According to a September 7, 1972, Breeze Special Edition, the Grand Opening of “Kinder Kare” (as it was previously called) was on Sept. 10 of that same year, although the home had been open for some time before then. That same edition of the Breeze shows pictures of the facility as it was when it was new. Compared to today, it was rather stark and institutional looking! But certainly state of the art in 1970! The chronological register of residents is a bit askew from those early days and probably includes some residents of the old Barnes nursing home, but it appears that the first resident admitted to the new facility was Lillian Kittle on Jan. 15, 1971.

Although some people could find it easy to place blame on VHS for choosing to close rather than spending the money on a fire sprinkler system, when it comes right down to it, VHS is a business. And when necessary, they must make changes when it is beneficial to the financial strength of the company. I know it was a hard decision for the owners, Jack and Eldora Vetter. They have invested a lifetime in the business of caring for people, and have had to endure state and federal regulations for years… some that made sense and some that didn’t. A fire sprinkler system certainly makes sense for safety reasons, but just proved too costly – even for someone as generous as Jack Vetter. Not only are they closing Wauneta, but also their Spalding facility, “Friendship Villa.” Also not sprinkled are their homes in Bridgeport and St. Paul. A decision has yet to be made on those two facilities.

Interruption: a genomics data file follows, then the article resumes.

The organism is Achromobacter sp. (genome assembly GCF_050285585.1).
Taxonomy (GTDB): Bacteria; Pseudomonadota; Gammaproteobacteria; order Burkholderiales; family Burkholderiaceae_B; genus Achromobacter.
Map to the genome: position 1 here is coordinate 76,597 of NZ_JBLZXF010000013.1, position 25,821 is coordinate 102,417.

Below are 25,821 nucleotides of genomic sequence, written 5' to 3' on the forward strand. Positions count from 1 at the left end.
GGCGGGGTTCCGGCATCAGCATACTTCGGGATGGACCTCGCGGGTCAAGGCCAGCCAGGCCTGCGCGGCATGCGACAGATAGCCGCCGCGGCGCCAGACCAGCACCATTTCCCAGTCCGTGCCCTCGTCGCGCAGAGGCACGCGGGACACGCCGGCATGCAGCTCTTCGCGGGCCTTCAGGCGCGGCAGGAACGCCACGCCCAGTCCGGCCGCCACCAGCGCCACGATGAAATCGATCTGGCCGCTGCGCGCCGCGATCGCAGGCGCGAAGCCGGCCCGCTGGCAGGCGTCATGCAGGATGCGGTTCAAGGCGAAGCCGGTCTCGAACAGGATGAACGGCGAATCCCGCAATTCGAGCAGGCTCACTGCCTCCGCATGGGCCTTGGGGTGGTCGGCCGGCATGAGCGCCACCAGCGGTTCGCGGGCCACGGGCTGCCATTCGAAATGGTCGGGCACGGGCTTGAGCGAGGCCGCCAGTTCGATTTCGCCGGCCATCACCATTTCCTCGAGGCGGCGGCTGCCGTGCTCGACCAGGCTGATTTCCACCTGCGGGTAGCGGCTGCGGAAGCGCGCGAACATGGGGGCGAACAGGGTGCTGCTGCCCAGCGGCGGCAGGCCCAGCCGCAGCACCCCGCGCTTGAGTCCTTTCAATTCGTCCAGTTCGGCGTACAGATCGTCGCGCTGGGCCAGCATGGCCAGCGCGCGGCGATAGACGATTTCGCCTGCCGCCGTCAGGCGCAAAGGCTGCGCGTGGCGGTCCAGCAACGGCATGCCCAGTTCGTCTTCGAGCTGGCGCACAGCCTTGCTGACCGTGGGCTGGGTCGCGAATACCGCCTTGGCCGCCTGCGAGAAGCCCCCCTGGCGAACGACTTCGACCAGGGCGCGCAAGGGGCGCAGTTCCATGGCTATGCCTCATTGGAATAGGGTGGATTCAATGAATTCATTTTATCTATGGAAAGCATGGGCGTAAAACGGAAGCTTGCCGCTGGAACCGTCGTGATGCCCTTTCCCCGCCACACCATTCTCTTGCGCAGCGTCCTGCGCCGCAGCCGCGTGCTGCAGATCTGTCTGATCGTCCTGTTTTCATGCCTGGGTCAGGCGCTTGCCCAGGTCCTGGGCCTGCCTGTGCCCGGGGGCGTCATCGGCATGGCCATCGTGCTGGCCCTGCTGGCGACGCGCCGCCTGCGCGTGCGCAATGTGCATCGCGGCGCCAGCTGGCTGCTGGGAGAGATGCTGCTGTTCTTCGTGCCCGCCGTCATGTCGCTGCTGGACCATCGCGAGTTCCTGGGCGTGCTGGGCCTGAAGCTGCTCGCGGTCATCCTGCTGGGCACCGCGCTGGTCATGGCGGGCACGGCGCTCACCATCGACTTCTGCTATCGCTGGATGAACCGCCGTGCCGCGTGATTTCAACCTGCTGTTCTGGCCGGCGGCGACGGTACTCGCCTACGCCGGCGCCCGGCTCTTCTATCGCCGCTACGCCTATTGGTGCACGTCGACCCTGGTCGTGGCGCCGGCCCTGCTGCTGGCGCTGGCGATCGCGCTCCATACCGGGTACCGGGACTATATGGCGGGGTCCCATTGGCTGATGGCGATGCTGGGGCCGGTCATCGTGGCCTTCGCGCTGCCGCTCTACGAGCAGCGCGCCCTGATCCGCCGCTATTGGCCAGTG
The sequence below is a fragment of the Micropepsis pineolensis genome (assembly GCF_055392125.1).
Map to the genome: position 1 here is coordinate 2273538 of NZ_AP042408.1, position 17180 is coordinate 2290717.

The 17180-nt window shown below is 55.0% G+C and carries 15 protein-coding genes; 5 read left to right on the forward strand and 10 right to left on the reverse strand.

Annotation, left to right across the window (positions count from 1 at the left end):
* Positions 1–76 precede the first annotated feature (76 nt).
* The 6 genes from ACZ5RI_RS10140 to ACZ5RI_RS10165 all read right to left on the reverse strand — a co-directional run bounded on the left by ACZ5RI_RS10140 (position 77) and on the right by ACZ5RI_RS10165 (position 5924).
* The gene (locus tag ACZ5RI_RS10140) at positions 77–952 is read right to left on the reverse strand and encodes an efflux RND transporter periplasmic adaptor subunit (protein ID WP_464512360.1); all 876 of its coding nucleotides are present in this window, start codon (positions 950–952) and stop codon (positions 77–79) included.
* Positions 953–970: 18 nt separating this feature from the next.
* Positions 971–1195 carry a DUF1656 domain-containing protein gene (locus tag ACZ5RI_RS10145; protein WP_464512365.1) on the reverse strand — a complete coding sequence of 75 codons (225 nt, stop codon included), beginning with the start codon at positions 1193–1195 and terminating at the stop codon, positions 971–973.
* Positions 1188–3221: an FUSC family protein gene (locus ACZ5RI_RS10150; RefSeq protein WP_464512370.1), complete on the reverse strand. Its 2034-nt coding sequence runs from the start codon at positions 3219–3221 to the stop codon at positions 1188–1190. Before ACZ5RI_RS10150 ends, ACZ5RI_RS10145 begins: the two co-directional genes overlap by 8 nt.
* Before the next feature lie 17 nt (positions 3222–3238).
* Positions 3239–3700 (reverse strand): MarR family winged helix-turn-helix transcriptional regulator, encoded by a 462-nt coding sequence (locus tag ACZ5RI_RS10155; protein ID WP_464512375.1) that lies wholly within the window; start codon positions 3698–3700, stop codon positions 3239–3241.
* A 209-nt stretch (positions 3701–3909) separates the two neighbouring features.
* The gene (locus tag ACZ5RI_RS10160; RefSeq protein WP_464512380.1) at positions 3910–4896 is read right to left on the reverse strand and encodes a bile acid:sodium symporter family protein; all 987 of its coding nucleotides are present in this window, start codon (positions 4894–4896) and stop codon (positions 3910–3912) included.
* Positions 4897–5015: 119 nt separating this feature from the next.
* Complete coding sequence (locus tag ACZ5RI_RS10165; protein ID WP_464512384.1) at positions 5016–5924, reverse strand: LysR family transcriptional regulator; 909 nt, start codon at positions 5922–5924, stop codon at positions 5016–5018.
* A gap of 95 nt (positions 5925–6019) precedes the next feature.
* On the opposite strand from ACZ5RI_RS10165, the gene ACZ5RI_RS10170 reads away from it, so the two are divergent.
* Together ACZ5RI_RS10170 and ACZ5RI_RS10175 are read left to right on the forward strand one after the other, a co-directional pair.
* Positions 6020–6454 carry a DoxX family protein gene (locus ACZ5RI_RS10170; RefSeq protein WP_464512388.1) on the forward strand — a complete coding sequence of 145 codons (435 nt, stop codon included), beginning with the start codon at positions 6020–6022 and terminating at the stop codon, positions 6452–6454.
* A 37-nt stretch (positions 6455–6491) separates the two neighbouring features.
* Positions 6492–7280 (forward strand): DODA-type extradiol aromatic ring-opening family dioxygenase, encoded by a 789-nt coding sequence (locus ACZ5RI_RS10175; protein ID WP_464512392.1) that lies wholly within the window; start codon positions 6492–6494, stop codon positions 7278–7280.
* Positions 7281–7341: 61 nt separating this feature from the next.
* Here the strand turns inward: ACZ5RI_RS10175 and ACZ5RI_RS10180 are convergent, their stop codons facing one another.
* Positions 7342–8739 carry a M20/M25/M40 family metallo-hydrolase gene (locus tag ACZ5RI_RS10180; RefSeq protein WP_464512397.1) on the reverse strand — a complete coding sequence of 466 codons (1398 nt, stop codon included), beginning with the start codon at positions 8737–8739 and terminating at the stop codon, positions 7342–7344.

VHS has dedicated 29 years and large sums of money into modernizing the facility, landscaping and beautifying the grounds, helping us recruit great staff, paying competitive wages, affording benefits to hundreds of employees, kept us updated and educated, and welcomed hundreds of loving residents into a beautiful “home” over those years! They have purchased new computers, a new parking lot, A/C chiller, carpeting, a beautiful Clavinova piano, new furniture, bedding, windows, drapes, commercial kitchen, nursing, housekeeping and laundry equipment, rooms remodeled, etc. The list could go on and on! Anytime we truly need something or a resident’s health or safety is in jeopardy – all we need to do is ask and we receive. VHS has done much to sustain life in Wauneta for the past 29 years, so as we move forward into this next chapter, I do hope you will take the time to remember all the good that has come from being a member of the Vetter family. They were and still remain a true blessing to Wauneta!